Mad Max: Fury Road Blu-ray Review
Unique. Unbridled. Insanity.
Moving with inexorable velocity, Mad Max: Fury Road throttles along an ostensibly simple path, yet is grounded in a vast sandbox of delicious dystopic delights.Despite decades of increasing concerns over whether or not he’d pull it off and whether or not it should have even been attempted – particularly without Gibson’s old Max in the driving seat – George Miller somehow managed to restart the engine on his fabled road warrior saga with a newfound vigour. Indeed, whilst it largely co-exists with its preceding trilogy, it’s largely an alternate timeline reworking, reimagining his original post-apocalyptic landscape with wild abandon. Bigger, bolder, but just as bloody and brutal, Fury Road explores the vastness of the Mad Max universe as no entry has before. In making it Miller seemingly channelled equal parts comic book glee and Apocalypse Now-esque obsession, taking the simplicity of a straight chase movie, retrofitting enough nitrous insanity to blow your mind, and plopping his weathered protagonist right into the middle of this mad, magical maelstrom.Hardy’s remodelled Max isn’t even in the driving seat either (for some, good news, as he’s not Gibson’s Max), instead playing co-driver to another desert-ravaged soul, Furiosa, with Charlize Theron’s bold heroine proving every bit the driven lead the franchise deserved. With some of the greatest practical car stunts you’ll ever see, and some striking visual effects too, Fury Road provides a seemingly endless staging ground to one of the greatest road chases of all time, in some ways re-envisioning the climax of The Road Warrior with a new budget and new blood, but also drawing a surprisingly well-developed and intricately-layered story and setting into the mix, evolving as the chase unfolds. It’s not technically perfect, but it is unquestionably magnificent, and you will have never seen anything like this before, which – for many – can only leave it a candidate for the best experience of the year.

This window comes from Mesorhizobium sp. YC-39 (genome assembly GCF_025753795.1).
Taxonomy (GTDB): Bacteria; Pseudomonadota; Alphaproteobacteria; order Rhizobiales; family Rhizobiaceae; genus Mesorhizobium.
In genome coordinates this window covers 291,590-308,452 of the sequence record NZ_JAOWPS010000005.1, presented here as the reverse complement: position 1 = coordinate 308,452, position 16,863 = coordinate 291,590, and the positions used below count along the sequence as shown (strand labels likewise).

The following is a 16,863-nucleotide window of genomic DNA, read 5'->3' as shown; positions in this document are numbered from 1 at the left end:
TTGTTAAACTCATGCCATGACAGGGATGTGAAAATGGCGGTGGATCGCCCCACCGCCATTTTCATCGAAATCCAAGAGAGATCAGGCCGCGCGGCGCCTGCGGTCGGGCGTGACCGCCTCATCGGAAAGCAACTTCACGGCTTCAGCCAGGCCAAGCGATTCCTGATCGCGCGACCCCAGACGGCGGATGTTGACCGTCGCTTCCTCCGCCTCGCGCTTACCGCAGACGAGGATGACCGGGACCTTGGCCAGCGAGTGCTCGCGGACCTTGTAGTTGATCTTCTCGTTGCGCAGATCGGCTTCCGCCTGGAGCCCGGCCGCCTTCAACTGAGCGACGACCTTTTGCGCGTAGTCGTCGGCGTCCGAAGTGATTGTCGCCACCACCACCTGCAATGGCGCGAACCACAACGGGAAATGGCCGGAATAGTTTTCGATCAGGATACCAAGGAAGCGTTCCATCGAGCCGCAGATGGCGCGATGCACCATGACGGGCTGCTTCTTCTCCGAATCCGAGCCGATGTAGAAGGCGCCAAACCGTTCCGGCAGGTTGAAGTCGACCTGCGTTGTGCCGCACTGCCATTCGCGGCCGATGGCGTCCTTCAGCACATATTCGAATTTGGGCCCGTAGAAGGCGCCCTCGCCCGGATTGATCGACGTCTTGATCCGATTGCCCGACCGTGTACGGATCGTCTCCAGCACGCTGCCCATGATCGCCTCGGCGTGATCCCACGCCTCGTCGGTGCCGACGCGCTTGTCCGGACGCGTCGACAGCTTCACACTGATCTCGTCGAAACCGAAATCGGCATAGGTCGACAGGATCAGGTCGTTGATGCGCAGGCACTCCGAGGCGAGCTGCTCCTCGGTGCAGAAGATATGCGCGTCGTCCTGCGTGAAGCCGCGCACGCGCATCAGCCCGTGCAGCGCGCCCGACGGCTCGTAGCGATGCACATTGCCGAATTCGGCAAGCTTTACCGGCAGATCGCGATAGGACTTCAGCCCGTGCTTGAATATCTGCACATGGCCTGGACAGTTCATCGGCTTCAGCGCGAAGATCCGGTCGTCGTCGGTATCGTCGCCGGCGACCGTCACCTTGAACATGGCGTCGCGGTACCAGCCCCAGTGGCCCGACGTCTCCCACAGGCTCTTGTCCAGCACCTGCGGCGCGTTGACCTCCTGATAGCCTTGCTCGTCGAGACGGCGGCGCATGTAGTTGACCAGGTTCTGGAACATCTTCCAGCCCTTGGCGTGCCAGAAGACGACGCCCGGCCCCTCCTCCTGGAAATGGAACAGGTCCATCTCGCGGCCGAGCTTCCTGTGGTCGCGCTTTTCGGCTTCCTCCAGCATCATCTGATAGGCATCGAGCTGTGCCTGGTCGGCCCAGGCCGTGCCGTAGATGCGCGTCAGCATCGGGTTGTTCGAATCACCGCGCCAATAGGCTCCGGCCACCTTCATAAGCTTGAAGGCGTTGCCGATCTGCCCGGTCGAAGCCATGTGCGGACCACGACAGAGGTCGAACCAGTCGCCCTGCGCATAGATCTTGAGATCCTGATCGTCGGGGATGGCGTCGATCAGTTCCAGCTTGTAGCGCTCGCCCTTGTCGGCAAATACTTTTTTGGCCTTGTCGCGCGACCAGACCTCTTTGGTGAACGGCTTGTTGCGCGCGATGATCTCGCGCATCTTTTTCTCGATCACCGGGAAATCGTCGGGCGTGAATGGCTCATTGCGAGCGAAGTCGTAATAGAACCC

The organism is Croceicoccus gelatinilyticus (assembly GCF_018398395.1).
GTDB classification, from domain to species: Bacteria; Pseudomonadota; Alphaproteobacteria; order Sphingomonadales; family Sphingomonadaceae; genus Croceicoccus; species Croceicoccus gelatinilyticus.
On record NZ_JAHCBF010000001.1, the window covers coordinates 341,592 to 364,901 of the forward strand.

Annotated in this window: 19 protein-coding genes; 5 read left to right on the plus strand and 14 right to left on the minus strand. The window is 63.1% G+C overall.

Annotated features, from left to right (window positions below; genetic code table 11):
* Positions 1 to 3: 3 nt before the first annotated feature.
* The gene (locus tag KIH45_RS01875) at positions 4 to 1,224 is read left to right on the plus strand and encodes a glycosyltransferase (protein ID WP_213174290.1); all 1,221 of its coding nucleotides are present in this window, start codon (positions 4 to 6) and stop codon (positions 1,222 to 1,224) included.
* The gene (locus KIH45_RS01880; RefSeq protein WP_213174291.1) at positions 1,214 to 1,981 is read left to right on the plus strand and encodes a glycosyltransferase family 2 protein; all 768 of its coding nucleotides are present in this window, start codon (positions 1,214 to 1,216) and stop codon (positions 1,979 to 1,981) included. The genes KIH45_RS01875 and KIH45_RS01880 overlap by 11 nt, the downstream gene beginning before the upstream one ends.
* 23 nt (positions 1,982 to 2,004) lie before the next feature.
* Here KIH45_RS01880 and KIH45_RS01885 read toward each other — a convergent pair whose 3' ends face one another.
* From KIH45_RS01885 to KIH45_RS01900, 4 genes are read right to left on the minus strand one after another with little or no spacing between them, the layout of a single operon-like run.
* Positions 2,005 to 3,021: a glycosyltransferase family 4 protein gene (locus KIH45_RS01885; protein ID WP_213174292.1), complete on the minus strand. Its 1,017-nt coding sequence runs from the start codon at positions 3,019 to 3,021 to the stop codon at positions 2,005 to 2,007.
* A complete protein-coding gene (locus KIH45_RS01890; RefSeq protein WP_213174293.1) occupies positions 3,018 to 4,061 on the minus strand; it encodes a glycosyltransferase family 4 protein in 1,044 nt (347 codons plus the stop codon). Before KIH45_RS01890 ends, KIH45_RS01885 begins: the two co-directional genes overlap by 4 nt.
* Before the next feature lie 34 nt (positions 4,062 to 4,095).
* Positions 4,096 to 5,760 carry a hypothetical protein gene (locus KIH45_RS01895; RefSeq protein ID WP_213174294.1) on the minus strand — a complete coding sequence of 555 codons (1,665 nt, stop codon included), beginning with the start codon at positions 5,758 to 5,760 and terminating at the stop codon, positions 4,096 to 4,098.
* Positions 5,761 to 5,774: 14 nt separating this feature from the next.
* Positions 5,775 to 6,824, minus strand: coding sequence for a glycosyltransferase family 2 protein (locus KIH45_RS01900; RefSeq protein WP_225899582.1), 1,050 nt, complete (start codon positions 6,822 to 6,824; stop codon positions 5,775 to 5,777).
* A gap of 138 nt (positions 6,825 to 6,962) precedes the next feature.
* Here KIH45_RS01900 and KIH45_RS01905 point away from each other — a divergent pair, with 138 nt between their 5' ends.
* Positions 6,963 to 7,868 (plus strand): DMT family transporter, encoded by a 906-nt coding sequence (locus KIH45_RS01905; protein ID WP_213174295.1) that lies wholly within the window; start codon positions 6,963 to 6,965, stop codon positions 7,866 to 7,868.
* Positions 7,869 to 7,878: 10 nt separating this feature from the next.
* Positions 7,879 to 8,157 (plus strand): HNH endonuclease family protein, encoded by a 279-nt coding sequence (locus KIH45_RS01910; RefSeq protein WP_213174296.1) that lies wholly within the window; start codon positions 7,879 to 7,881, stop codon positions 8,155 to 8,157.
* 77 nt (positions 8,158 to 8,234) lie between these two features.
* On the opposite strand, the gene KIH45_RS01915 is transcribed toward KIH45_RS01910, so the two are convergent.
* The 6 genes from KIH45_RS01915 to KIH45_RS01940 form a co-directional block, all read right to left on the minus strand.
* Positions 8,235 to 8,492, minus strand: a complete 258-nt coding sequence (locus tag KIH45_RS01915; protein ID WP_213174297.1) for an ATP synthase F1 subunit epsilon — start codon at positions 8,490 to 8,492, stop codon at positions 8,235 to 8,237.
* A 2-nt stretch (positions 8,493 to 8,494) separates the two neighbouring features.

2D/3D Picture QualityMad Max: Fury Road hits Region Free UK Blu-ray courtesy of Warner, who deliver a spectacular video presentation in both 2D and 3D. Housed on separate discs, the movie is rendered in its original theatrical aspect ratio of 2.40:1 widescreen with respective 1080p/AVC 2D and 1080p/MVC 3D High Definition encodes, both of which look glorious in their own right.
Lapping up the magnificent visuals with precision, the feature’s distinctive blend of comic book stylisation and practical stunts provides a rich landscape brimming with acutely observed detail, all of which is delivered here simply perfectly. From the gritted teeth behind Max’s iron mask to the fleet of unique super-modded vehicles; from the face-paint of Furiosa to the chest plate of Joe, skin textures are rich with palpably texture – you could practically reach out and touch them – and costumes are authentically worn and battered, with the battleground of unforgiving endless dunes providing its own wind-blown beauty. Colours are bold and vibrant, with the seemingly barren landscape rich with strong tones and peppered with a shotgun blast of primaries, whilst intentionally colour-graded night sequences engulf you in cold blues, black levels remaining rich and deep but also always clinically resolved irrespective of how dark things get.